The operator hypothesis is a refutable theory

The operator hierarchy is not simply a description of an accidental sequence of transitions. The strict use of first-next closure for ranking system types makes it a testable theory.

A. It can be tested step-by-step whether the operator hierarchy is based on existing system types and realistic pathways for their creation.
This demand focuses on proofs for the physical existence of the operators and the transitions via which they have been formed. There is little scientific doubt about the measurability of entities such as atoms, molecules, cells, etc. The fact that 'there really is something out there' corresponding with our mental models is supported by two trends:
1. Increasing accuracy of measurements of individual and interactive properties of the systems
2. The fact that different ways of observation yield identical results (Kragh 1999).
Particle accellerators have demonstrated the formation of hadrons from quarks, and nuclei from hadrons. All chemists accept the formation of molecules from atoms. The cell has not yet been created artificially from a chemical environment. This is merely a matter of time. Endosymbiontic cells and multicellulars ar, however, intrinsically difficult.

B. It can be tested whether all minor transitions in the operator hierarchy are the result of first-next closure.
All minor transitions in the operator hierarchy must comply with the definition of first-next closure. The testing of this requirement is simple. If a single system can be added or taken out, the structure of the operator hierarchy must be considered invalid and be improved or rejected.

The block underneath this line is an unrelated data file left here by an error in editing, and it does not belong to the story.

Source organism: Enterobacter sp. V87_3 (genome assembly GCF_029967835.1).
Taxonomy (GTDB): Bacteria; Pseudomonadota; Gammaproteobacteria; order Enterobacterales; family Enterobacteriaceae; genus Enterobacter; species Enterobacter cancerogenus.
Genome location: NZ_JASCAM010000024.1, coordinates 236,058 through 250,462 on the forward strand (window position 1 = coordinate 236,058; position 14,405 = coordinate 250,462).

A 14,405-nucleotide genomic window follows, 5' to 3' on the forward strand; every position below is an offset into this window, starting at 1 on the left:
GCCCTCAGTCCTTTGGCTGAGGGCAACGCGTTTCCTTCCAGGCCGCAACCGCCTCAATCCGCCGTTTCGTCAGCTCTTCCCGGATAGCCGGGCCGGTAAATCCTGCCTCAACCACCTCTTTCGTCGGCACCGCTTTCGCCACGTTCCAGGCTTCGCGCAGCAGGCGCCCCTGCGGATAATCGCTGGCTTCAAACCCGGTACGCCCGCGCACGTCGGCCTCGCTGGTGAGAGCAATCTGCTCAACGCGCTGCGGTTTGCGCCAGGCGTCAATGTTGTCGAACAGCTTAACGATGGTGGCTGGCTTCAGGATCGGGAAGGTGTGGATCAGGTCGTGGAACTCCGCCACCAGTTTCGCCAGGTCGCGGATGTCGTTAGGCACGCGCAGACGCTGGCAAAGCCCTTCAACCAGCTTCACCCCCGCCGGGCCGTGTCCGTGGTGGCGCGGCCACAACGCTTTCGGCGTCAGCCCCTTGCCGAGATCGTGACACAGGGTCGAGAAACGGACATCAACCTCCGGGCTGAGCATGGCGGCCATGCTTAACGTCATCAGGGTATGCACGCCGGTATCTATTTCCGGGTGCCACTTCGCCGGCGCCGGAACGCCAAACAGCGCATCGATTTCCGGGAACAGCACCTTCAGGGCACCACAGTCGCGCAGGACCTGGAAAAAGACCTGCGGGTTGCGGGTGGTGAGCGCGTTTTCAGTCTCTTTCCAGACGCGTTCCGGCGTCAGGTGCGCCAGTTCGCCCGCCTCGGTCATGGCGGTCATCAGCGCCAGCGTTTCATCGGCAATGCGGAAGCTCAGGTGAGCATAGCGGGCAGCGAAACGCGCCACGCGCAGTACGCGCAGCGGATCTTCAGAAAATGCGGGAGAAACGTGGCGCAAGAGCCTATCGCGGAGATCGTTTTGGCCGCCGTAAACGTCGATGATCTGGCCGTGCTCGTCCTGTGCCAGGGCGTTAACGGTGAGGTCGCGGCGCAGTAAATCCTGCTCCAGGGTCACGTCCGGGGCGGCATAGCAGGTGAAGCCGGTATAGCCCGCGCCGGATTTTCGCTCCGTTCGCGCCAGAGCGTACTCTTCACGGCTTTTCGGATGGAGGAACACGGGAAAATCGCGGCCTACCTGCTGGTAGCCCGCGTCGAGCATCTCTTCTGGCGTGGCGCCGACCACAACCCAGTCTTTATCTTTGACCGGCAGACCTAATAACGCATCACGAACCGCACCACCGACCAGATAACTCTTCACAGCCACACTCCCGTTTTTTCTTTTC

C. The rules for recognising subsets of operators can be tested.
This point refers to the similarities in transitions that define the system types in the operator hierarchy. For example, the interface should selectively apply to the superstring, the quark confinement, the electron shell, the cell membrane and the sensory interface.

D. The validity of the hierarchy can be tested on the basis of its extrapolation and predictions of system types.
This point refers to predictions of the emergent properties of several not yet existing system types with a higher complexity than the hardwired memon, and to the prediction that superstrings are the lowest level of (finite) structure. It is difficult to falsify the prediction of a not yet existing system type. Soon, however, complex memic systems will be constructed. At that moment, it will become possible to show that, for example, hypercyclic (technical) neural circuitry indeed must form the basis for computer intelligence. Similarly, it can be shown that these future memons use structural autocopying (the copying of the structure of the neural networks) as a simple means to provide their offspring with the knowledge they need to live and survive. The prediction that superstrings form the least complex, closed system type, will become testable with increasing insights in fundamental physics. If by any means it could be proven that a still lower level of organisation of matter exists based on finite units, this would form a serious problem for the structure of the operator hypothesis in its present form.

In conclusion

In conclusion, the operator hypothesis offers a whole range of statements that are fundamental to it and can be refuted in some way or another. Consequently, the operator hypothesis is a refutable hypothesis.